Myanmar is renowned for having the world’s finest precious stones, including rubies, sapphire and jade. These natural resources have placed the gems and jewelry industry at the core of the country’s revenue for decades.
Almost 90 percent of the world’s rubies come from Myanmar. One place in particular plays a vital role in this overwhelming supply: Mogok, a valley nestled into the hills of Pyin Oo Lwin district in Mandalay Region.
The city is famous for its gemstones, earning it the enticing nicknames “Ruby Land” or the “Valley of the Rubies” because of the purities and hues of the rubies found there. Jewelry and gems have been entwined in Myanmar culture for centuries, with ruby and sapphire the top two favorites, according to Michelle Lau Lau, marketing director of The Rich Gems, one of Yangon’s leading jewelry shops. Jade, surprisingly, comes in third place, she said.
“The best ruby and sapphire has to come from Myanmar. These two are Myanmar’s favorites. Jade is also from Myanmar, but popularity wise, it’s not as big as the previous two,” she said.
The older generation tends to wear heavy jewelry; for instance, a necklace, bangle, and large earrings all at once, a spread of decoration that implies wealth and success. Gold is a preference of the middle and lower-middle classes, explained Lau Lau.
Many of the public see a big necklace as a hallmark of tasteful attire. The perfect example was when Daw Aung San Suu Kyi wore a grand set of jade stones around her neck at a peace conference dinner in May, catching the attention of not only local but also international media.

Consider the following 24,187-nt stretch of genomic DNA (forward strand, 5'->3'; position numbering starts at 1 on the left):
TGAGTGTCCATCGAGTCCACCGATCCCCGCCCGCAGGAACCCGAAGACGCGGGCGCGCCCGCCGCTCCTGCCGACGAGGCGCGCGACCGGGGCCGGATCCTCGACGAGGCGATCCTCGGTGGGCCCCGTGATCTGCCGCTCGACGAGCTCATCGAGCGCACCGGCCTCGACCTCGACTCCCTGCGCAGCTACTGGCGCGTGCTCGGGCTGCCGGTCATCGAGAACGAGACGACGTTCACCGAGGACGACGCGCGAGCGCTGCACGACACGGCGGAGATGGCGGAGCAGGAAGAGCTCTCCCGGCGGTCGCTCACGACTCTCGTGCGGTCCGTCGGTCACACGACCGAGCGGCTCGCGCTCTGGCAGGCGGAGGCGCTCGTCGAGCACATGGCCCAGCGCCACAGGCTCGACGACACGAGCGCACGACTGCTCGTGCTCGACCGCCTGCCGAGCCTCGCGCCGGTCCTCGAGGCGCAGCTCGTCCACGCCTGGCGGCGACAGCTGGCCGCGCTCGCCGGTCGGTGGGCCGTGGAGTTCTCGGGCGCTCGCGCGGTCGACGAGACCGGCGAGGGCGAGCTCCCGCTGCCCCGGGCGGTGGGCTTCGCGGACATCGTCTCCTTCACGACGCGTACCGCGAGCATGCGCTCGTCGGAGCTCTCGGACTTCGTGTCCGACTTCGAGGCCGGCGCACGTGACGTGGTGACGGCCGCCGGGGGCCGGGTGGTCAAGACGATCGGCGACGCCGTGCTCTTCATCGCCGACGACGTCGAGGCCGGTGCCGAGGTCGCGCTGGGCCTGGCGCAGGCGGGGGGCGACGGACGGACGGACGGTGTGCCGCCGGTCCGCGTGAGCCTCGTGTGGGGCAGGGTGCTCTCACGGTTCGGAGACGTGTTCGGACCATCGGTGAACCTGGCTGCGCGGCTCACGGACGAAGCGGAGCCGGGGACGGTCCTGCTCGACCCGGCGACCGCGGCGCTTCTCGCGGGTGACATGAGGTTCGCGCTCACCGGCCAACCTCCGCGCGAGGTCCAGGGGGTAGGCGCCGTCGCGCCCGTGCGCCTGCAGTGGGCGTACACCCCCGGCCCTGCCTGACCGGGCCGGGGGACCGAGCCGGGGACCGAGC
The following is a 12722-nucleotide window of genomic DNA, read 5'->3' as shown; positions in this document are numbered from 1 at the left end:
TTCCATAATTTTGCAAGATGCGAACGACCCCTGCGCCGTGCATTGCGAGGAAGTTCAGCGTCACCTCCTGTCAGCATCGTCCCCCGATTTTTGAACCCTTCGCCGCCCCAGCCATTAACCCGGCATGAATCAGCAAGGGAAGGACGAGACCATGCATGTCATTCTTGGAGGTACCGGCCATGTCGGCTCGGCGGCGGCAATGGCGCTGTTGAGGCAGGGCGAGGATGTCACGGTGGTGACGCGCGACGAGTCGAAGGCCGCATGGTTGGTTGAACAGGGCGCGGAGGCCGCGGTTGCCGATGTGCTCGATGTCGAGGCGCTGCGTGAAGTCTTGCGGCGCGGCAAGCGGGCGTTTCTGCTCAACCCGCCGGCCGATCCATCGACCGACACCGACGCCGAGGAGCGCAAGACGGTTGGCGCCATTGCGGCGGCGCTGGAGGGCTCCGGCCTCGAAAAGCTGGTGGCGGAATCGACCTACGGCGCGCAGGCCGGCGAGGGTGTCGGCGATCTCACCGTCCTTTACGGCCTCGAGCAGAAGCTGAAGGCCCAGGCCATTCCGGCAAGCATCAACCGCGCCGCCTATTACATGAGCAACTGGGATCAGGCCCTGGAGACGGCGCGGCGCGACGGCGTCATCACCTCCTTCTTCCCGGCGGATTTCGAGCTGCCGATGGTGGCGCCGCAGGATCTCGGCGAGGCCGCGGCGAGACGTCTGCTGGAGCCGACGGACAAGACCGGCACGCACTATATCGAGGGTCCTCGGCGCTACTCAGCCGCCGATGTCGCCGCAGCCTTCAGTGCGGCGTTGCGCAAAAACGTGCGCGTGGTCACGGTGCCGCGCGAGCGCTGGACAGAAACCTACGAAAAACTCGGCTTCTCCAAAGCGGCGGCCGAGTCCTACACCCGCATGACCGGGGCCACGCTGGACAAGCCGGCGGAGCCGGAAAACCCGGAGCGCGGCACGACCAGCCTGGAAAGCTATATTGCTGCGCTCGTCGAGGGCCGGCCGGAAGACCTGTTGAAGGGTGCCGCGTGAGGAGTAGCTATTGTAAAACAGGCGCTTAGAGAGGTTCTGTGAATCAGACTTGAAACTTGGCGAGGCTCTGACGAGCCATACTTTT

“If women wear necklaces, they will choose a V-shape, a full one necklace, especially for the bride when she is getting married. That’s how they want to
show off. They like to make it full on the chest,” said Lau Lau.
Since Myanmar began opening its doors and boosting its Internet access in 2011, there has been a shift in people’s style in the media, fashion and jewelry industries. Influenced by the glamor of Hollywood stars, the younger generation has embraced trendy and sophisticated jewelry – but only wearing one piece at a time.
Although styles are changing among the young, the blend of superstition and precious stones holds firm, said Lau Lau.
“Even the young generation believes in fortunetellers. Some days, I will have a client asking, ‘I want a sapphire ring because my fortuneteller says that I have to wear one for luck,” said Lau Lau, adding that some of her clients also wear gemstones to bring money.
Lau Lau, who has a degree from the Gemological Institute of America, surmised that people who have had international exposure would reject bigger designs. The trend will gear toward the European way – wearing a single stone in a band on halo diamond ring in a simple, classical style that can be worn everyday and everywhere.
But she said the middle and lower middle classes who have the spending power will continue to follow the traditional, gold “Shwe Lat Sut” design.
“Pick the right color first, and then see if there’s the right cutting. You will see how the light reflects if it has the right cutting – that’s how you see the light come through. Some stones may be big but can be pretty dead because the cutting wasn’t right. You will only see the color but no luster or any light come out,” explained Lau Lau.